by Alex Apostolov, USA
Transmission lines are a very important component of the electric power system because they carry the power from the generating stations to the load centers over large distances which exposes them in many cases to dangerous conditions leading to short circuit faults, broken conductors or downed transmission towers.
Protection devices and systems were used from the very beginning to protect the primary equipment from damages caused by their exposure to the large, short circuit fault currents typical for the electric power system based on synchronous generators. That is why the design of protective relays has been focused on the fast detection and clearing of such fault conditions.
However, today we live in a changing world driven by the development and wide penetration of renewable distributed energy resources that is changing the behavior of the electric power grid during short circuit faults or other abnormal conditions. This is presenting significant challenges for the traditionally used transmission line protection solutions – the distance relays.
The fact that inverter-based resources do not produce enough fault current for the operation of distance and overcurrent protection elements is pushing our industry to search for the development of new methods and algorithms that can detect that there is a fault and clear it as quickly as possible.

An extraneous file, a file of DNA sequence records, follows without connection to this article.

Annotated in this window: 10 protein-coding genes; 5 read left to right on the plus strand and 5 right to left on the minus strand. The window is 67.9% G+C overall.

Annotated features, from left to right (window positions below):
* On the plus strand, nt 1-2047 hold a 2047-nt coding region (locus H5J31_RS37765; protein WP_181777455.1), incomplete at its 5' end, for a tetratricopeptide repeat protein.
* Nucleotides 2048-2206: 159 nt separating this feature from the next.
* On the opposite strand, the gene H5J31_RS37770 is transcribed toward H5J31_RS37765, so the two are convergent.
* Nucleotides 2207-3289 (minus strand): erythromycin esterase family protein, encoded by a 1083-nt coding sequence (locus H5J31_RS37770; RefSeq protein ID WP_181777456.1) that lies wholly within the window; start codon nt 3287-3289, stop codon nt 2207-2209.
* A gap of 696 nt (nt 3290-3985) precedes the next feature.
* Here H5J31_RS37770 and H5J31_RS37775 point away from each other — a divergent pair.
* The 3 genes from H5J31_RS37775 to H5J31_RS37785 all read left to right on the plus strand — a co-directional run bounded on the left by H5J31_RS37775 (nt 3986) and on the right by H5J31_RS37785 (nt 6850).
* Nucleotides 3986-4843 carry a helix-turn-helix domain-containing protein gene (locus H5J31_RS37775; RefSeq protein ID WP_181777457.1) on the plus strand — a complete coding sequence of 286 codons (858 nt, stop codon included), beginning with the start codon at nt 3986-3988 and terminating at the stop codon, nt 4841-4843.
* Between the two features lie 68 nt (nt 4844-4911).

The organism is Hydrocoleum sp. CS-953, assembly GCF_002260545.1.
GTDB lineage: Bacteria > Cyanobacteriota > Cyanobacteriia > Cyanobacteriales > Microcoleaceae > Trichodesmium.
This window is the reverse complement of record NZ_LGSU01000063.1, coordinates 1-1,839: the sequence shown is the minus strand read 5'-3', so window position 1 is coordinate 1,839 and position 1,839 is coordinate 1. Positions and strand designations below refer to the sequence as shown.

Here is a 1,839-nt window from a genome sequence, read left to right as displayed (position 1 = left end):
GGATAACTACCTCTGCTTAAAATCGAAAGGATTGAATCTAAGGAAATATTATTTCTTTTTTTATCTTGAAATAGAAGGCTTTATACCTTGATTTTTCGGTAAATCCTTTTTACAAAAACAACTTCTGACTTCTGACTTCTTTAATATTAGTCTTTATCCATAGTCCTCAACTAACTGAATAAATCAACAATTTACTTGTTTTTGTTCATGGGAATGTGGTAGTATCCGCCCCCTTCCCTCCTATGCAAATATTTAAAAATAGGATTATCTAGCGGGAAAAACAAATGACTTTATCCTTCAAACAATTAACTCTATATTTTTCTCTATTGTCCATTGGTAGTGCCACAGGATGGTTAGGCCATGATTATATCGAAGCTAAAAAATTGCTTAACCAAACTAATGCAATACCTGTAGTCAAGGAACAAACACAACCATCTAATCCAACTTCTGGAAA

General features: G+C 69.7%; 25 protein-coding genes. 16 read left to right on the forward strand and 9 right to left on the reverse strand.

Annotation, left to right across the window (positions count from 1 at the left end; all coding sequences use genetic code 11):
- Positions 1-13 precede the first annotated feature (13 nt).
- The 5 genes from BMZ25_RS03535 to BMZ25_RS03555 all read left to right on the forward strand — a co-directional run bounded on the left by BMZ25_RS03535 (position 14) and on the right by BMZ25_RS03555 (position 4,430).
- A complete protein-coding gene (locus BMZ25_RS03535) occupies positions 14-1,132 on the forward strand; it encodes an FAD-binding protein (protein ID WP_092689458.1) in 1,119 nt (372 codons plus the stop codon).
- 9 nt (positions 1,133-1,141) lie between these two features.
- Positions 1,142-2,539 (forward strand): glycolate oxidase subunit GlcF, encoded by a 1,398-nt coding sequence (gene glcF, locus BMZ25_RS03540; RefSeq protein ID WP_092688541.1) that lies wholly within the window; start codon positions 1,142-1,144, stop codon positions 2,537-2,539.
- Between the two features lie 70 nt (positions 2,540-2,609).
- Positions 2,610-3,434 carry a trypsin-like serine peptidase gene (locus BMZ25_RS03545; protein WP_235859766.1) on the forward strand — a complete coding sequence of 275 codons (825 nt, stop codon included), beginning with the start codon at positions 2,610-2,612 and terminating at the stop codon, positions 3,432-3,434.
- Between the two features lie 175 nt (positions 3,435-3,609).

It is interesting that some people are calling for changing the behavior of the inverter controllers to produce high fault current in order to help the protection devices detect it. To me this is definitely the wrong approach, because the role of a protection device is to protect the power system as it is and not to ask for changes of the grid in such a way that it will make protection relays happier.
That is why what we need to do is to look at how the new technology that is available to us today can help us do the job the best way possible, as well as how we can use existing tools in innovative ways. We need to stop thinking about how we did it in the past and look at what has changed and what we need to do differently to meet these new challenges.
If we ask ourselves the question “Is distance protection still the transmission line protection?” the answer will start with “It depends!” In many cases it will do a good job protecting a transmission line, but in many cases, it might not be the right tool. In such cases we need to look at traveling waves-based protection, communications-based protection schemes using different technologies, as well as take a different approach with the use of ground overcurrent protection functions.
Such changing transmission line protection approach will help us do our job the right way in the new grid.